According to billionaire George Soros, co-founder of the Institute for New Economic Thinking, proving the bankruptcy of traditional economic theory is “mission accomplished” and it is now time to determine the foundations of a new economic model.
Soros is, without a doubt, a powerful and influential voice: he is articulate, savvy in his understanding of trends, and able to push through ideas with energy and funding. His ideas are worth heeding – even when they are wrong - because they provide new insights. But his claim that the bankruptcy of economic theory is “well-established” has to be taken with a grain of salt simply because it represents a narrow, stylised, strawman view of what economics is and how it relates to the nature of human behaviour.
However, Soros’s attack does reveal the problems with our understanding and application of economic thinking. First, there is a tendency to believe that economics is a homogeneous field in which “free market” “rational expectations” thinking is pervasive. This is not the case at all.
The field of economics is strewn with theories, many of which are not based on rationality assumptions or completeness in markets. There are economic theories of incomplete information, biased decision-making, contracting and so on, all of which work to expose the importance of fundamental assumptions to the outcomes seen in markets. Indeed, many Nobel-Prize winners – such as Michael Spence, Ronald Coase, Daniel Kahneman and Herbert Simon, to name a few – made their claims to fame by questioning the fundamentals of standard economic modeling and building new theoretical ideas.
Second, there is a tendency to think that economics is monolithic: if individuals working in the “real” world do not set things straight, we as academics will just continue to ignore the failure of our theories to work. However, this too is not correct. There is no doubt that self-correction in science is slow. But it is slow on purpose, particularly in the social sciences.
The idea is not to come up with grand theories comparable to Newtonian Physics, like Soros says, but to work more like builders of a complex of buildings. Some academics are like experts working on one building, for example labour economists or those concerned with international trade. Others work as specialists in techniques and therefore across projects. Econometricians who do technical modeling are akin to bricklayers or masons who work across different buildings.
In doing this we create not a single theory of everything but a collection of theories that are far more eclectic than in the physical sciences. Overtime some buildings become disused and fall down (Marxian economics) while others continue to be used (Keynesian economics) and others might be neglected for a period but get renovated and resurrected (Austrian economic models of entrepreneurship).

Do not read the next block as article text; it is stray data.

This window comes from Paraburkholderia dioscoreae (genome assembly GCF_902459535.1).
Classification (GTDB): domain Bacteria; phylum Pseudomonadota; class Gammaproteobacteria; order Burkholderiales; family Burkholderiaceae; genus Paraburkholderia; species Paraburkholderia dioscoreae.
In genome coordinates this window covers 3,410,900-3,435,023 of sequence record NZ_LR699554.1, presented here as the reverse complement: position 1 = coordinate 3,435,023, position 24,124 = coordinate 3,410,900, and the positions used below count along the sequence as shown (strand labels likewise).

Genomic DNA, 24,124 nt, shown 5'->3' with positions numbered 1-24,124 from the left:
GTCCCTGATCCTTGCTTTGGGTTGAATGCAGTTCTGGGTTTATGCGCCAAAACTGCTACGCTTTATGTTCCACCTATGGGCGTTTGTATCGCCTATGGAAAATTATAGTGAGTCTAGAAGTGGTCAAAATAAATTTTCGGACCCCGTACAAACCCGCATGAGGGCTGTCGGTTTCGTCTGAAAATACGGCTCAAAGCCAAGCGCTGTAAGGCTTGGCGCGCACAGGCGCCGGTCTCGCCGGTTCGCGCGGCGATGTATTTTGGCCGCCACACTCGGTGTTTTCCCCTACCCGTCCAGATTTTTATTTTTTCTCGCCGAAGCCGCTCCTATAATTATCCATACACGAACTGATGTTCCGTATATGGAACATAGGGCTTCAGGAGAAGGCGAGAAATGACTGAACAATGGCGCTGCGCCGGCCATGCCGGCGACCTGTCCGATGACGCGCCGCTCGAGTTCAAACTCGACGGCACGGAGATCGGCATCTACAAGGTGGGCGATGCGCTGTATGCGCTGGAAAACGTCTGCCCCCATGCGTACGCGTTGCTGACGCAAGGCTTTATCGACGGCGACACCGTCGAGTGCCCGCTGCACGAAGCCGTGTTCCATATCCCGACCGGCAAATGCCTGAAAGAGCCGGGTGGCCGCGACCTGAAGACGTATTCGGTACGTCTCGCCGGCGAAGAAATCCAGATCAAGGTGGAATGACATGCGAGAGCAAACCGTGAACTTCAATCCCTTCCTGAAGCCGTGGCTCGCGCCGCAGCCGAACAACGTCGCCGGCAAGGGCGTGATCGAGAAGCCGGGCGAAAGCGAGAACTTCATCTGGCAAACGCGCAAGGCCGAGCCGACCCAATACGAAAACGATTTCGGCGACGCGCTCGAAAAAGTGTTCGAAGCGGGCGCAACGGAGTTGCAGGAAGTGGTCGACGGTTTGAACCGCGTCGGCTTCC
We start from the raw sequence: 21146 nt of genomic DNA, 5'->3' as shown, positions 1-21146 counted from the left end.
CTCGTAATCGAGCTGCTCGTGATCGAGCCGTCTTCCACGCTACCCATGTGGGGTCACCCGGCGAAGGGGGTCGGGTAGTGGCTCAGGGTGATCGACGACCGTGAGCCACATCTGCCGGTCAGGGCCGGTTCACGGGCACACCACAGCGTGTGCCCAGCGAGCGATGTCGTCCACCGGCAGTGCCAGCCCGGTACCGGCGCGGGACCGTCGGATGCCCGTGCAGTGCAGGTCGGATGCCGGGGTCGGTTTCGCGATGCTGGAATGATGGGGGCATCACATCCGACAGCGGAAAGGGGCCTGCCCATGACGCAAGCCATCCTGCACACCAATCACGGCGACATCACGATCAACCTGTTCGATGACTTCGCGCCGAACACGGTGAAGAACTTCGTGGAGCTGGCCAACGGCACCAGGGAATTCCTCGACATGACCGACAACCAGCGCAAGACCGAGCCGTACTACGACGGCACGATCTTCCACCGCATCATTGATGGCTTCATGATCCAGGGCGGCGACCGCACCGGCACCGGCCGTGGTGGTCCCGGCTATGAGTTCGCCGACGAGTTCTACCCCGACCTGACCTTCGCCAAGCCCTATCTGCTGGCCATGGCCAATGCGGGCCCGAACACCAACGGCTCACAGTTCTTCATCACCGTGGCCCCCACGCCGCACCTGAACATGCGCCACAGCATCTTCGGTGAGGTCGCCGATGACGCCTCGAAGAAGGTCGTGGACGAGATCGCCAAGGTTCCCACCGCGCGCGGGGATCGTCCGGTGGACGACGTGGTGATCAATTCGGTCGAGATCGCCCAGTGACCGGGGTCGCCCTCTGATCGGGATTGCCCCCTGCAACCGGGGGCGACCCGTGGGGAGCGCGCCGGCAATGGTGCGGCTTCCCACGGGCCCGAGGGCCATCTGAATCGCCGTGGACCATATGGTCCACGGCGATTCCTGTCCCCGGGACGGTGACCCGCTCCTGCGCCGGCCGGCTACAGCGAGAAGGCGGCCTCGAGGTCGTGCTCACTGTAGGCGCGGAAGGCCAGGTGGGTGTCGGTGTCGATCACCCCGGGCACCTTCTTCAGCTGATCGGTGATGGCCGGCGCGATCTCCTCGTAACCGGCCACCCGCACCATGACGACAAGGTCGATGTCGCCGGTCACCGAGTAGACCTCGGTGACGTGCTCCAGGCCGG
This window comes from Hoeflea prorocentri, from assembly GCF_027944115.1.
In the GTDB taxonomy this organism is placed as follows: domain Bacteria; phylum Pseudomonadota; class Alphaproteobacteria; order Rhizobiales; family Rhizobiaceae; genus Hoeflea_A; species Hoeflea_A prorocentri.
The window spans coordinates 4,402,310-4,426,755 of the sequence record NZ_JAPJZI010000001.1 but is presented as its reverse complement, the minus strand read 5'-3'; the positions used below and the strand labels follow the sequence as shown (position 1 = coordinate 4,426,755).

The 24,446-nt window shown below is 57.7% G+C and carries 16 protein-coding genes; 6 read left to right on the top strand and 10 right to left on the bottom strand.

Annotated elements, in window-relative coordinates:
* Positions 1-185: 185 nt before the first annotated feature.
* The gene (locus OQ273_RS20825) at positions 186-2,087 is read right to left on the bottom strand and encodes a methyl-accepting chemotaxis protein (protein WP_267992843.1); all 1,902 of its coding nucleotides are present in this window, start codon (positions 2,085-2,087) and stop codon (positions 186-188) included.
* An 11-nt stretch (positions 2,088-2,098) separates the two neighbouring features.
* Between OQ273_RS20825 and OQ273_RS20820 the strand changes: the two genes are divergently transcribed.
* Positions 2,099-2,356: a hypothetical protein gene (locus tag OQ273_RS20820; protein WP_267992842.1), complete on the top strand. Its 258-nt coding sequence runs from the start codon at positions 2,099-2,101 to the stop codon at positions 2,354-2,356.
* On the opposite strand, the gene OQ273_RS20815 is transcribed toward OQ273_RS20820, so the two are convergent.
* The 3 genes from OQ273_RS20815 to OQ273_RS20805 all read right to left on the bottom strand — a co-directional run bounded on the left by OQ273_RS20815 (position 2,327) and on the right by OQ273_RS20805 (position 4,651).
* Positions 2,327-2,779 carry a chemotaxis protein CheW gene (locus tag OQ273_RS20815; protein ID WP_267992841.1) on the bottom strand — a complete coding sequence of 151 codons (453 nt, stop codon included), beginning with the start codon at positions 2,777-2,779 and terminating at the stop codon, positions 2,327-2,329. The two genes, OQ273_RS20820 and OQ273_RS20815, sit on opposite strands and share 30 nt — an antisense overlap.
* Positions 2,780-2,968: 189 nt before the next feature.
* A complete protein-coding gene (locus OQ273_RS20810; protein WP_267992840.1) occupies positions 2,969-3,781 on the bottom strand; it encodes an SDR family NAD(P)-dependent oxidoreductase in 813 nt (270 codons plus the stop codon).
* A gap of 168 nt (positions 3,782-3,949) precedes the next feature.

Third, Soros is confusing the creation of economic models by economists with the application of those models by practitioners. What he really should be saying is that we need to educate people about the limits of the models they use to justify decisions. I would never claim to have the business acumen of Soros, but what has always amazed me when dealing with corporate leaders and individuals who believe they understand economics and markets is how little they do understand them.
In this case, what is at issue is not that individuals use what little knowledge they have but that they believe they know more than they do. Indeed, as strange as it may seem, there are behavioural economic models of overconfidence that have shown that the most biased individuals are those who are the most overconfident based on limited information. Ironically, there are economic models that highlight exactly the problem that Soros argues is the fundamental problem with economics.
Finally, in all science it is easier to tear down an edifice than it is to know what to replace it with. I am an editor of a top business journal, I have been an editor of many publications, and I sit on over a dozen editorial boards. A sure fire way to get your work rejected is to: a) set up a strawman and then set it on fire, b) tear down a theory but have no replacement readily at hand, and c) argue based on anecdotes without substantive and replicable evidence.
If Soros’s initiative is to be successful, then it must avoid a) and b) while working to achieve c). In all areas of science, even the social sciences, contestation of ideas is the lifeblood of advancement. But ultimately what matters is whether or not what replaces old thinking is functionally and empirically better than what exists. According to Richard Feynman, Nobel Prize-winning physicist: “It doesn’t matter how beautiful your theory is, it doesn’t matter how smart you are. If it doesn’t agree with experiment, it’s wrong.”